"The Spaniards, upon their arrival to the territory of the Tawantinsuyo, were astonished and surprised to find themselves in front of a vast network of Inca roads and within them the quality and variety of the bridges. Special mention should be made of the hanging bridges made of vegetable fiber or straw that caused not only admiration but also recognition of the technology used. This admiration made chroniclers and travelers describe with enthusiasm the Inca work of the hanging bridges of straw. The admirable thing is that the tradition has maintained this millenary technology together with its rituals and the system of community work that makes it possible for us to have the honor of witnessing it, the validity of the intangible culture of the Incas after more than 500 years. The Inca Bridge is located in the Inca Trail. The Inca Bridge is located in the rural community of Huinchiri, in the district of Quehue, province of Canas, Cusco Region.
This day begins with the offering in the middle of a ceremony in favor of the Apu (Sacred Mountain) Quinsallallawi. Meanwhile, the four communities collect in advance the main material qoya ichu. It is in this activity that the Andean woman actively participates, who is in charge of weaving the first rope or qheswa. In the afternoon, the males, divided into two groups, meet on both sides of the bridge and extend the ropes or queswas from end to end that are braided by the chakaruhac (Inca engineer) to build the qheswaska or large braid.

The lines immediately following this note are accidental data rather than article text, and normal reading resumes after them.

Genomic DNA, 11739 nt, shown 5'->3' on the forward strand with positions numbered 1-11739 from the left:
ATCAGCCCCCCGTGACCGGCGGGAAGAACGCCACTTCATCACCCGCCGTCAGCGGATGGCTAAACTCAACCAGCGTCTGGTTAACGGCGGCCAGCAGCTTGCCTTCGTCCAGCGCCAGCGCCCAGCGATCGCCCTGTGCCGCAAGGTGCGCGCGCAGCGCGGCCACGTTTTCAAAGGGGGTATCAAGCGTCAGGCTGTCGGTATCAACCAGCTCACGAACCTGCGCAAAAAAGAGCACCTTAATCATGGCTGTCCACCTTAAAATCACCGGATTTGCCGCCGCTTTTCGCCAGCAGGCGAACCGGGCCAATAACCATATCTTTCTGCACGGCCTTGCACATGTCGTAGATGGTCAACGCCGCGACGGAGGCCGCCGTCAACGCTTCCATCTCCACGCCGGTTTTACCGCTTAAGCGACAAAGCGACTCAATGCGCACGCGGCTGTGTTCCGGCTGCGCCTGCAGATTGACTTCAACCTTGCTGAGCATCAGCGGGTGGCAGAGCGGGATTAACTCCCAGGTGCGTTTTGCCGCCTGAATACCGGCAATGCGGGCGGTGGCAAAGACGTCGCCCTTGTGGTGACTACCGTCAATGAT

This day begins by untying the old ropes that are tied to stone nails, which will re-tie the new braids. Once finished, they will begin to pull the ropes from one end to the other. Twisting the ropes takes time, as does tying the wires. Finally, the four thick ropes, which serve as the base, and the two railings or handrails are placed.
This day concludes with the assembly of the handrails and the surface of the bridge, which will be used for crossing. Once finished, the bridge is opened to the rhythm of music and typical dances of the area.
The festival of the relaunching of the Q'eswachaka Bridge takes place every year in June, lasts three days of hard work and concludes on the fourth day with a beautiful festival of indigenous dances performed by the inhabitants of the four communities. Renovating Q'eswachaka involves physically replacing the superstructure, revaluing and demonstrating that there are still many traditions, techniques and ceremonies that have survived the years and shows that our culture is alive.